The University Library’s Data Purchase Program allows campus researchers to apply for funds ($5,000 or less) to acquire data for their research.
See the full announcement for information about eligible data sets, selection criteria, and a link to the application form.
Applications can be submitted at any time, but the deadline for first consideration is October 1, 2015. Purchases from this first round of applications will be announced by November 15.
The University Library’s Savvy Researcher workshops include a series of three data management workshops this spring:
- Introduction to Data Management
- Documentation and Organization for Data and Processes
- Making Research Data Public: Why, What, and How
The Research Data Service workshop page provides details, and the Savvy Researcher workshop schedule should have registration open soon.
In October 2015, several federal agencies are expected to fully implement their public access plans for publications and data resulting from grant funding. These agencies include: AHRQ, ASPR, CDC, DOE, FDA and NASA.
For publications, the mandate requires articles to be openly available, whether or not the original publication was open access. Most plans call for articles to be deposited into a central government repository, such as PubMed (AHRQ, ASPR, FDA) or CDC Stacks (CDC). The DOE plan allows for open access articles on publisher websites and articles in local institutional repositories (e.g., UIUCs IDEALS). Most agencies require publications to be deposited within a year of publication, although some agency plans state within a year of acceptance for publication.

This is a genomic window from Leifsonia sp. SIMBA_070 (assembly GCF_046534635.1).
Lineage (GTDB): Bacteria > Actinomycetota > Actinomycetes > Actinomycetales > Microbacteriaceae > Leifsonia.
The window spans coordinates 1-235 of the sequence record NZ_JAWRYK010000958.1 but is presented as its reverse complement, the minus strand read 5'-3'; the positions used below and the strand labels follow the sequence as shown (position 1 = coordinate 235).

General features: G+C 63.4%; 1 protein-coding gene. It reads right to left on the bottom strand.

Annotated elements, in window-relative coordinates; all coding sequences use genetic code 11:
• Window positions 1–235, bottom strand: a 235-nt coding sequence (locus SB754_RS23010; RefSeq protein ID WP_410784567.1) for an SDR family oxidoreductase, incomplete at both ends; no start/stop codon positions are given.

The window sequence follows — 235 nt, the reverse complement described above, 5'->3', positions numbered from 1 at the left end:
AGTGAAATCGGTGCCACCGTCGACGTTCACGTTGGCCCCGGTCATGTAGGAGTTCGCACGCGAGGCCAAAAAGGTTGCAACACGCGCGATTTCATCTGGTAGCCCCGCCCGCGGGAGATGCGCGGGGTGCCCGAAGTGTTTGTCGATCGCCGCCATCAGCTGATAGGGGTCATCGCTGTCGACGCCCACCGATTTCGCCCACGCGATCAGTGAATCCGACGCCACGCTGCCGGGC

The expectations for data are more varied. One commonality is that data management plans (DMPs) will be required for most agency grant proposals. Where and when data are expected to be deposited varies widely. Agency plans offer few specifics on where to deposit data but mention established, disciplinary repositories; data commons; and data inventories. Regarding when to deposit, most agency plans say with article publication, but some plans say within one year of collection or within a reasonable time.
Be aware that more that more agency plan implementations are on the horizon. In December 2015, NIH will complete its plan implementation, which includes a new requirement for DMPs with all grant proposals. In January 2016, NSF and USDA will implement their public access plans.
For background information, these plans are in response to the White Houses Office of Science and Technology Policy (OSTP) memo Increasing Access to the Results of Federally Funded Scientific Research ( http://go.illinois.edu/OSTP_Memo ).